Avin blinked away the wetness and pushed open the ornate iron door. The cold metal burned his palms. Avin gripped it tighter, relishing the pain it as the pattern scalded itself into his hands. The whorls and circles scarring his flesh as he sought his silent penance, just like he did every year. Finally Avin let go and the pain in his hands went away only to worm into his heart instead.

There it was. Joshua’s tomb.

Avin didn’t even remember pushing the center stone off carefully or digging down the several feet below the mausoleums floor, although he knew he did it. This whole night was only this moment. Avin was staring down at the lid of Joshua’s coffin.

Carefully he reached around the edge and lifted it.

Soft brown locks framed the boyish face of the man inside. A strong jaw and masculine beauty that always turned the ladies heads no matter where they traveled or how battle weary they were. Joshua Samuel Everdale looked exactly the same he had the night Avin buried him. The union uniform that never quite fit his broad six four frame had long since faded and turned to simple threads in spots.

“So my friend will you rise tonight?” Avin’s voice was a harsh plea.

Deep hazel eyes opened, and Joshua stared up at him. The pain of losing their troop still hot in his tear filed stare. Joshua’s voice was a whisper. “No.”

With a resigned nod, Avin closed the lid on his secret and wept.

Monday, September 7, 2009

Writing Challenges

There are tons of challenges when you make the decision to pursue a writing career. We all have them and face each one with varying degrees of success. Each challenge dealt with is a badge of honor for an author.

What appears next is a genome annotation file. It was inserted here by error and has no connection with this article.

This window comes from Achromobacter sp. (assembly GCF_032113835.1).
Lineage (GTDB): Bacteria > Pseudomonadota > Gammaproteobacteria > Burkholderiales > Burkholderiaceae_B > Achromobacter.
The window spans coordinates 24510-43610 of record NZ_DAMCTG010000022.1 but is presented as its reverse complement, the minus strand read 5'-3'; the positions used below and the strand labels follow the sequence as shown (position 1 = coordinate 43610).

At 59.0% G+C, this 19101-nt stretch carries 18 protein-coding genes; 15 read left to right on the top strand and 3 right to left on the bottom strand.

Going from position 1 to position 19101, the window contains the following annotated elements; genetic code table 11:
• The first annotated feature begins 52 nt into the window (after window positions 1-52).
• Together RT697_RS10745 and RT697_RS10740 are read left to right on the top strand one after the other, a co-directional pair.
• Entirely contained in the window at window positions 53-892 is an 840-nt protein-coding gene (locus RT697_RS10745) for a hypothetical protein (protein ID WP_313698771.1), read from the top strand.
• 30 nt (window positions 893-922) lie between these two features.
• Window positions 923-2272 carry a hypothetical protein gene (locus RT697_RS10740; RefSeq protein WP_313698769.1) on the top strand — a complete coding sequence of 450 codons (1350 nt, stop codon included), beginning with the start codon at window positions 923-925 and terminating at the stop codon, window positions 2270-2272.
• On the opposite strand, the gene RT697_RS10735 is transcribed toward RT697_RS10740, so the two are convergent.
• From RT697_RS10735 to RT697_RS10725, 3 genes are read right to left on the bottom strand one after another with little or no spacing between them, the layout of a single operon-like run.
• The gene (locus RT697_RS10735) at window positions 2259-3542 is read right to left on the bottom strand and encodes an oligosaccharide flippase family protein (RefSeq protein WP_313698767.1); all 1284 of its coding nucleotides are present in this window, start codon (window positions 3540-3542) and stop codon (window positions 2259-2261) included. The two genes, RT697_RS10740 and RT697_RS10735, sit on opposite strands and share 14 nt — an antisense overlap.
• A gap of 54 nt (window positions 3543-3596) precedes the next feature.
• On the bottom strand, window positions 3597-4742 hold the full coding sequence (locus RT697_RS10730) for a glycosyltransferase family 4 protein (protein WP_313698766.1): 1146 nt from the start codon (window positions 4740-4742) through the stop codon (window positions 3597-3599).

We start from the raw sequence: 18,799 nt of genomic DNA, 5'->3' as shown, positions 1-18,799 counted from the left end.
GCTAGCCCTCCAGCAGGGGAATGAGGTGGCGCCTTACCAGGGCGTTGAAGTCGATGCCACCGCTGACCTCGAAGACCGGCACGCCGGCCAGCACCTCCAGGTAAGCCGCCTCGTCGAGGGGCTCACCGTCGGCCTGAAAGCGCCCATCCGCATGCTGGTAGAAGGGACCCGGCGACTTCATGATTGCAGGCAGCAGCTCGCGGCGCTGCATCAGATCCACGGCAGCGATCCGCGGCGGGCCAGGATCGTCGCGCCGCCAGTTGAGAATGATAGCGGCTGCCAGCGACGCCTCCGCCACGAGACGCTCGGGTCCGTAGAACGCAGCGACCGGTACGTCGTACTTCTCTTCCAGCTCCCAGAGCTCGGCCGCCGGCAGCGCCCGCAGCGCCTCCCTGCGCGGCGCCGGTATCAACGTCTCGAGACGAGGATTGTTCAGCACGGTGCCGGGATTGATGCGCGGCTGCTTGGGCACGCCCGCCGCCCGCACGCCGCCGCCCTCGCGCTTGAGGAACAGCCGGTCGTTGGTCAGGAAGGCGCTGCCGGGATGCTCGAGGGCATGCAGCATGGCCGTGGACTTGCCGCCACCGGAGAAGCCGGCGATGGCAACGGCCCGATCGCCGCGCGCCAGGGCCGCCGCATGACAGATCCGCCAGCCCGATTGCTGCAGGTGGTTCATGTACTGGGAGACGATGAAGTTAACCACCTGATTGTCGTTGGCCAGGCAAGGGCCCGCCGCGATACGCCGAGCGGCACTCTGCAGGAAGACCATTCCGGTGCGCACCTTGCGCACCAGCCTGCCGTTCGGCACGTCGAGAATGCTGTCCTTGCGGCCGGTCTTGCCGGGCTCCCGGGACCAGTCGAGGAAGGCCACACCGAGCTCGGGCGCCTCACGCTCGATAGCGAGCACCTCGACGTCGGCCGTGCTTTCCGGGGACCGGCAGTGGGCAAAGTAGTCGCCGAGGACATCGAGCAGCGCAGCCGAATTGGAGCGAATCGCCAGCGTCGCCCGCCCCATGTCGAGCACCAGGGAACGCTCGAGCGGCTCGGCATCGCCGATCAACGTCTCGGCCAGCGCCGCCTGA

However, I'd like to talk about another kind of challenge.

Challenges of writing... not to writing.

Many author groups offer challenges for learning, fun and occasionally as contests. These challenges range from writing a high concept to a paragraph to a scene. Some will focus on one specific skill, while others may offer a scene set up or a list of words to include in your scene.

Why should I take part in these challenges? Why take time away from my current WIP and play around with a scene that won't fit anywhere? Why expose myself to more possible criticism...or ridicule?

Let me tell you why.

Short challenges such as these usually have a narrow focus. With a limited amount of words an author is asked to work on one aspect of their craft. Concentrating on a single requirement encourages an author to strive for understanding and take a step toward mastery.

And don't we all want to master our craft?

Cautious of presenting your challenge writing to others? Don't be! As authors our goal is publication. That means presenting our tales to the world. Perhaps this is a part of the challenge you need to conquor.

As for the argument of spending time on something different than your work in progress... A number of years ago I took part in a series of challenges with a group of authors. For each challenge we were given a list of words to be used. From these few scenes, a story was born. Beyond these original scenes, the worlds of Dancing the Stars came into being.

"If we listened to our intellect, we'd never have a love affair. We'd never have a friendship. We'd never go into business, because we'd be too cynical. Well, that's nonsense. You've got to jump off cliffs all the time and build your wings on the way down.
~Ray Bradbury

Accept the call of a challenge. You'll never know how your wings are built until you fly!